- In Europe, the Commission is trying to match the IRA through its proposed Net-Zero Industry Act providing at least €250 billion to clean-tech companies and bringing forward the target for doubling the EU’s installed solar capacity from 2030 to 2025. And the EU’s largest economy, Germany, for all of its short-term focus on coal and LNG, has increased its 2030 target for the renewable share in power generation from 65% to 80%.
- Meanwhile China, driven in part by the perceived need for greater energy self-sufficiency as tensions with the US continue to mount, last year set a target for the renewable share of renewable generation capacity equivalent to the total power generation of Japan, i.e. 1,000 terawatt-hours.
Against this backdrop a 13 February article in The Economist notes as follows:
…America’s and Europe’s vast spending packages [alone]…are…pretty momentous — sufficient, forecasters consulted by The Economist estimate, to accelerate the energy transition by five to ten years. The investment surge and tighter targets should create an enormous amount of renewable generation capacity. All told, the IEA expects global renewable energy capacity to rise by 2,400gw between 2022 and 2027, an amount equivalent to China’s entire installed power capacity today. That is almost 30% higher than the agency’s forecast in 2021.… Renewables are set to account for 90% of the increase in global generation capacity over the period.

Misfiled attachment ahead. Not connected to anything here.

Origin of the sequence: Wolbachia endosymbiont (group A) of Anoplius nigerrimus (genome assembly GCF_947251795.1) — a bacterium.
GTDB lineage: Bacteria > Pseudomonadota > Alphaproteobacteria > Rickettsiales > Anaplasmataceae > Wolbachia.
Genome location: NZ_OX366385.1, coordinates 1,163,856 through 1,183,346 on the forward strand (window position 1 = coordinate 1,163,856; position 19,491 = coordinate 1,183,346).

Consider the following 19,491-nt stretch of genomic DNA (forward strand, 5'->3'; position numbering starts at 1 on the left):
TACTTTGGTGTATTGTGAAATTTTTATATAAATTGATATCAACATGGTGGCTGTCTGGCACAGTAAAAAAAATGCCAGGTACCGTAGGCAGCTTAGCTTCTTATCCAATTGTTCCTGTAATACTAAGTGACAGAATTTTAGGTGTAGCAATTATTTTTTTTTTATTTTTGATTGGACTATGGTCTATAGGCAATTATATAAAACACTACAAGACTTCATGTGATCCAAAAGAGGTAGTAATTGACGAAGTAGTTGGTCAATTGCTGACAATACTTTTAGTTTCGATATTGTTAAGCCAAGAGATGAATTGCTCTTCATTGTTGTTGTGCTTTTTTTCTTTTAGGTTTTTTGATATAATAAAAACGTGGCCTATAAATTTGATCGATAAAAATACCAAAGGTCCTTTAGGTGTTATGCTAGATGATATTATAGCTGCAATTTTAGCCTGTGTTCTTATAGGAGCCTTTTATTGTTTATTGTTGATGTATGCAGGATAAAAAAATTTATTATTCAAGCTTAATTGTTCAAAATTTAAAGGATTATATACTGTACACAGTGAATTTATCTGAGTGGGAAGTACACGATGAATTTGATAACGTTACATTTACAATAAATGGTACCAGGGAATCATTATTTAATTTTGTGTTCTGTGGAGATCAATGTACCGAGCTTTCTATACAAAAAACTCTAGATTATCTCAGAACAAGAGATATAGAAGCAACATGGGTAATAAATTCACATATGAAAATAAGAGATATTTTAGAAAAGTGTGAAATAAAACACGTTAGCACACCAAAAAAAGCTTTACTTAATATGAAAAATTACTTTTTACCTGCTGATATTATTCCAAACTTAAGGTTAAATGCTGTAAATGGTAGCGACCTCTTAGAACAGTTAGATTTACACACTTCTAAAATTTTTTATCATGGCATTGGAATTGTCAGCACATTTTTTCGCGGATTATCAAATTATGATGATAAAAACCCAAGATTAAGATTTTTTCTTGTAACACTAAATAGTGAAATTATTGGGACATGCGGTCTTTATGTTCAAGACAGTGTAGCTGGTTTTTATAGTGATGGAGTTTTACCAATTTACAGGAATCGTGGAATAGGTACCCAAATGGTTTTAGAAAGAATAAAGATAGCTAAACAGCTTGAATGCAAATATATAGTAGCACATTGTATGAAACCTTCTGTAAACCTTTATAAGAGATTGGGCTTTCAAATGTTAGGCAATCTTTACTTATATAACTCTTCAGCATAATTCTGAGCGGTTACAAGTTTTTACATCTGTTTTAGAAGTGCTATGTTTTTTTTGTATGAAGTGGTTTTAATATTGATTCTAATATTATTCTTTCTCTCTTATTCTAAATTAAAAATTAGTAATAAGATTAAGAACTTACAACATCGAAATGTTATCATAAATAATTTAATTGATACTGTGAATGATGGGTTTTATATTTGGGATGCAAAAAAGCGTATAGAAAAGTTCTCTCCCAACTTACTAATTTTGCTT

Put all this together and one can see ‘method’ in Mr Looney’s ‘madness’. On the one hand, exacerbated by the war in Ukraine, he is under pressure — from governments and shareholders alike — to (in his words) “invest in today’s energy system”. On the other — and in common with BP’s peers — he runs the risk of falling behind the transition curve which has steepened sharply thanks to that same war. Only time will tell if Mr Looney has, this time, tuned into the ‘vibe’ to the point of getting the balance ‘right’ and being able to take investors with him. Nevertheless, if The Economist is correct, we should not be waiting long to find out.